Monday, 29 August 2016

Pablo Picasso's "Les Demoiselles d'Avignon" - 1907

 “Every now and then one paints a picture that seems to have opened
a door and serves as a stepping stone to other things.” Pablo Picasso

Les Demoiselles d'Avignon - piccaso
Les Demoiselles d'Avignon (The Young Ladies of Avignon, and originally titled The Brothel of Avignon)
Oil on canvas,  size: 243.9 cm × 233.7 cm (96 in × 92 in) 
Location: Museum of Modern Art - Acquired through the Lillie P. Bliss Bequest, New York City

“Les Demoiselles d'Avignon” is one of the most famous works of Pablo Picasso (1881-1973). It is painted in a period of nine months during 1906 and 1907, when Picasso had retreated himself to a small village in the Pyrenees. When he showed the painting to his avant-garde friends, they fell silent. Only Matisse broke out laughing.
Picasso was during a visit to the Museum of Ethnography in Paris captivated by the magical fetishes, objects that were made for the expulsion of evil spirits. Against the writer André Malraux Picasso speaks of the work as "my first devils elimination painting".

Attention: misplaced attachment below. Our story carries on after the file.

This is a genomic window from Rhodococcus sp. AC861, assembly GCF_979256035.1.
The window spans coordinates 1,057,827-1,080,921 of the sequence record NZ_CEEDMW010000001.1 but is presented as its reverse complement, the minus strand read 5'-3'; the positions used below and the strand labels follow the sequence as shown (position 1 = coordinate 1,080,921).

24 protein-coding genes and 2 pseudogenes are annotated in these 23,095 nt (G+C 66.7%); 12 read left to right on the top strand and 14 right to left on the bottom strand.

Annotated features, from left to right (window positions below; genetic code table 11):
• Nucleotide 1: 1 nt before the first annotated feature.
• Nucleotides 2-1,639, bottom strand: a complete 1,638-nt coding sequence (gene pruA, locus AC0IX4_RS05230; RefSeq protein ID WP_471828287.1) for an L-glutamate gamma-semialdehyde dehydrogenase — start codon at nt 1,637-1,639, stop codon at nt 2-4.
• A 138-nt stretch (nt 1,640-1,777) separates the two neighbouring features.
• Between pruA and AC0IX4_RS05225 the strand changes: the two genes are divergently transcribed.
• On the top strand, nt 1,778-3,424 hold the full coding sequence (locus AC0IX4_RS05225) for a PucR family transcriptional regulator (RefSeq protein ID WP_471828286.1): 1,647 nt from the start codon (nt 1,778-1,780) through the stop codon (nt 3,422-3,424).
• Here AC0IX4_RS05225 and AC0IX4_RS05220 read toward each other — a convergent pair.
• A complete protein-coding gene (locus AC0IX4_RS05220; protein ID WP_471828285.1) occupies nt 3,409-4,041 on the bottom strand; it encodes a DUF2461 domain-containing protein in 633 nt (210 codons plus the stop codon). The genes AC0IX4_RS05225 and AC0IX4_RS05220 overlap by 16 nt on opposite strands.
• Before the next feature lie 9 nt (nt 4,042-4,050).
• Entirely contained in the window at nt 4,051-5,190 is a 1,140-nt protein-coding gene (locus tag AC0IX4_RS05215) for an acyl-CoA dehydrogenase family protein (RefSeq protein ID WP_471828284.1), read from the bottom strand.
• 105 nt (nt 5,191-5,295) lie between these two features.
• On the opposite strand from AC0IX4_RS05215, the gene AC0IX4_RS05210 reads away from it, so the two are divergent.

In 1916 it was shown in a private room. The name of this salon was then temporarily changed from "Le bordel d'Avignon" to "Les Demoiselles". The canvas was only shown in public for the first time in 1937. In 1939 the Museum of Modern Art in New York City bought it. It still hangs there.
(source: Honour & Flemming, General art history, Meulenhoff, Amsterdam NL).

The Turkish Bath Ingres

The Turkish Bath’ by Jean-Auguste-Dominique Ingres, 1862-63. Louvre, Paris
Andrew Graham-Dixion in 'The Art of France' about The Turkish Bath’ : "It is the painting that marked the beginning of Modern Art. With this painting Art declared itself, forever, to be the creation of the individual, cut adrift from tradition."


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